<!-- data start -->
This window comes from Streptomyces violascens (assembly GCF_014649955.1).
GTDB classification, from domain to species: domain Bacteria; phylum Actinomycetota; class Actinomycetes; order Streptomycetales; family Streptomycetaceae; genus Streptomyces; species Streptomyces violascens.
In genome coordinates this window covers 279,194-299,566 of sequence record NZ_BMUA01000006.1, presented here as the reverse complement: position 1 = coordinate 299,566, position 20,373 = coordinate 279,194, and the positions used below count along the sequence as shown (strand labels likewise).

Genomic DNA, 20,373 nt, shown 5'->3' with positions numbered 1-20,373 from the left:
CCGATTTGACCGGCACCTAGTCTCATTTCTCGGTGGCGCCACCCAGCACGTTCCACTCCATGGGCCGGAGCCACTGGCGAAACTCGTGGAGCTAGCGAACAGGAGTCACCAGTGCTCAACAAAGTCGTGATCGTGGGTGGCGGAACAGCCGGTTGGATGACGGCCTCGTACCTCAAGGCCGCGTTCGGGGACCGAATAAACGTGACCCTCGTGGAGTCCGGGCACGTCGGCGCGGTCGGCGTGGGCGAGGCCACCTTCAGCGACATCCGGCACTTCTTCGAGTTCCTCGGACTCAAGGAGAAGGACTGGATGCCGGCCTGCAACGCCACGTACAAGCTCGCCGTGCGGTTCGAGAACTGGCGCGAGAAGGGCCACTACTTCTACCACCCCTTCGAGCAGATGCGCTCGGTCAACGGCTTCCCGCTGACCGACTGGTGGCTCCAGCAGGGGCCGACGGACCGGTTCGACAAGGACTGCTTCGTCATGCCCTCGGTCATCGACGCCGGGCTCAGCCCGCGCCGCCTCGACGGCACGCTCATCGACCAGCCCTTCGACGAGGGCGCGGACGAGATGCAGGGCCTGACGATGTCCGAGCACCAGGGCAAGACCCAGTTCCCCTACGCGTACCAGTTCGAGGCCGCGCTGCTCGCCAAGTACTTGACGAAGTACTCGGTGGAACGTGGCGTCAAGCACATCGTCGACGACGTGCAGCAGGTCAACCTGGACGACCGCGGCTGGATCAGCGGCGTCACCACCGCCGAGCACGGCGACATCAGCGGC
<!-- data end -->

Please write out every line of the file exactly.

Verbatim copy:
This window comes from Streptomyces violascens (assembly GCF_014649955.1).
GTDB classification, from domain to species: domain Bacteria; phylum Actinomycetota; class Actinomycetes; order Streptomycetales; family Streptomycetaceae; genus Streptomyces; species Streptomyces violascens.
In genome coordinates this window covers 279,194-299,566 of sequence record NZ_BMUA01000006.1, presented here as the reverse complement: position 1 = coordinate 299,566, position 20,373 = coordinate 279,194, and the positions used below count along the sequence as shown (strand labels likewise).

Genomic DNA, 20,373 nt, shown 5'->3' with positions numbered 1-20,373 from the left:
CCGATTTGACCGGCACCTAGTCTCATTTCTCGGTGGCGCCACCCAGCACGTTCCACTCCATGGGCCGGAGCCACTGGCGAAACTCGTGGAGCTAGCGAACAGGAGTCACCAGTGCTCAACAAAGTCGTGATCGTGGGTGGCGGAACAGCCGGTTGGATGACGGCCTCGTACCTCAAGGCCGCGTTCGGGGACCGAATAAACGTGACCCTCGTGGAGTCCGGGCACGTCGGCGCGGTCGGCGTGGGCGAGGCCACCTTCAGCGACATCCGGCACTTCTTCGAGTTCCTCGGACTCAAGGAGAAGGACTGGATGCCGGCCTGCAACGCCACGTACAAGCTCGCCGTGCGGTTCGAGAACTGGCGCGAGAAGGGCCACTACTTCTACCACCCCTTCGAGCAGATGCGCTCGGTCAACGGCTTCCCGCTGACCGACTGGTGGCTCCAGCAGGGGCCGACGGACCGGTTCGACAAGGACTGCTTCGTCATGCCCTCGGTCATCGACGCCGGGCTCAGCCCGCGCCGCCTCGACGGCACGCTCATCGACCAGCCCTTCGACGAGGGCGCGGACGAGATGCAGGGCCTGACGATGTCCGAGCACCAGGGCAAGACCCAGTTCCCCTACGCGTACCAGTTCGAGGCCGCGCTGCTCGCCAAGTACTTGACGAAGTACTCGGTGGAACGTGGCGTCAAGCACATCGTCGACGACGTGCAGCAGGTCAACCTGGACGACCGCGGCTGGATCAGCGGCGTCACCACCGCCGAGCACGGCGACATCAGCGGC